9. 2357 is a really fun 4WD route that allows OHV access to avoid the main county road and plays a key part in the Lost Springs Loop from the Buck master.
  10. 2377 provides hiking access.
  11. 2370 provides access to private land.
  12. 1-70 Overlook loop is composed of 2358,2359, 2363, 2362, 2367, 2368, 2367,
    and 2348.
  13. Round Hill Loop is another popular loop that is complemented with 2347, 2343 and 2341.
  14. San Rafael Scenic Overlook Loop is composed of 2337, 2338, 2348, 2340, 2341, 2342, 2344, 2346,2351, 2356, 2334, 2320, 2322, and 2327. This is the main travel loop in the Buckmaster. Users are allowed to view a variety of abandoned mining activities such as old vehicles and cabins.


Shadescale Mesa is another area that was part of a large uranium mining activity from the 1950 to the early 1980s. There are many miles of roads that were created by bulldozers that are now enjoyed by OHV users. In addition, the BLM routes allow for critical access to Stale Trust Lands.

Also needing consideration is that Shadscale Mesa interfaces with the Buckmaster and the San Rafael Desert TMA.

Shadscale Mesa has several loops that are also supported with key dugways and routes that allow access to this mesa. Access to this mesa is also important for hunting.

  1. Key access routes to the mesa that are critical include 2422, 2419, 2456, 2453, 2452.
  2. Key loop routes 2460, 2456, 2462 and 2456.
  3. San Rafael River Access is 2459.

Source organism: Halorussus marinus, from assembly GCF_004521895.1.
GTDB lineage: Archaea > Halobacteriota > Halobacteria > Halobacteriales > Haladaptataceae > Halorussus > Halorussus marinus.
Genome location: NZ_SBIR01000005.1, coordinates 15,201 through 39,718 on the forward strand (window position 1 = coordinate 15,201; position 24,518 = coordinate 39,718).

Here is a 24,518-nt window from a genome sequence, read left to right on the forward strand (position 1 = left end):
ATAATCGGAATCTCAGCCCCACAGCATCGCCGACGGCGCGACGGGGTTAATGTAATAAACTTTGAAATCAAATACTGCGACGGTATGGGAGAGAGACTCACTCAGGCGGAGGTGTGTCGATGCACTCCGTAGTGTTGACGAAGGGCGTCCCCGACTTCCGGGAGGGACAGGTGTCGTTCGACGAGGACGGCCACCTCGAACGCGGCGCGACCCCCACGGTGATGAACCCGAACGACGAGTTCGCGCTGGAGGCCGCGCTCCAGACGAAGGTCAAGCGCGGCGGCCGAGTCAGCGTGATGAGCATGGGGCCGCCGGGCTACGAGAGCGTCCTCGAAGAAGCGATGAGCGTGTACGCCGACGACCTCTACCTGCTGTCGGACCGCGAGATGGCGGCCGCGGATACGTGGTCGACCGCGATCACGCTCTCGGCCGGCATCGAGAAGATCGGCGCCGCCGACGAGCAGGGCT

This area is in close proximity to Price City and Highway 6 thus making this area a popular recreational area. Routes in this area have a high recreational value and provide access to historical areas. Many routes provide access to traditional dispersed camping areas, overlooks and access to hunting areas. This area contains routes that cross the Price River that allow for loop opportunities and the disbursement of OHV use. Many routes provide critical access to State Trust Lands.

1403, Price River or Marsing Single Track Trail is the only single track trail that is north of the Price River. Being the only single track trail in this area, this trail has a high recreational value. It is a high technical trail. Routes leading to this
!railhead, 1403 and 1377 also provide access for full size vehicle access to the Price River overlook in conjunction with the Price River Single Track Trailhead. Over the years the Sage Riders motorcycle club has provided volunteer service hours on this trail in terms of marking, trail preservation and trimming back the tamaracks.

  1. 1403, single track trail provides access to 1235 and 1234 that are important components in providing a loop opportunity in conjunction with 1229, 1231, 1129, 1016, 1015, 1014, 1007, 1187, 1533 Jump Trail, 1536, 1534, 1539, 1555, 1556, 1492, 1494, 1486, 1488, 1485 Price River Crossing, 1159, 1165 Bob’s Trail, 1415, 1414, 1413, 1425, 1409 with 1377 completing this loop, This loop has a high recreational value.
  2. The inventory is missing a single track trail, located east of the Price River Single Track Trailhead. This is called the Drill Pad Trail. GPS data for this trail will be submitted.
  3. 1415 Bob’s Trail (already mentioned as a key route in a loop with the Price River Single Track Trail) is part of an ATV/UTV loop with 1430 Case Hole Trail. This loop is completed with 1414, 1413, and 1165. Also of high importance is that 1415 and 1430 provides access to State Trust Land.
  4. 1377, already mentioned as a key route to the Price River Single Track Trail and Price River overlook, is a key recreation route and this road also provides access to State Trust Land.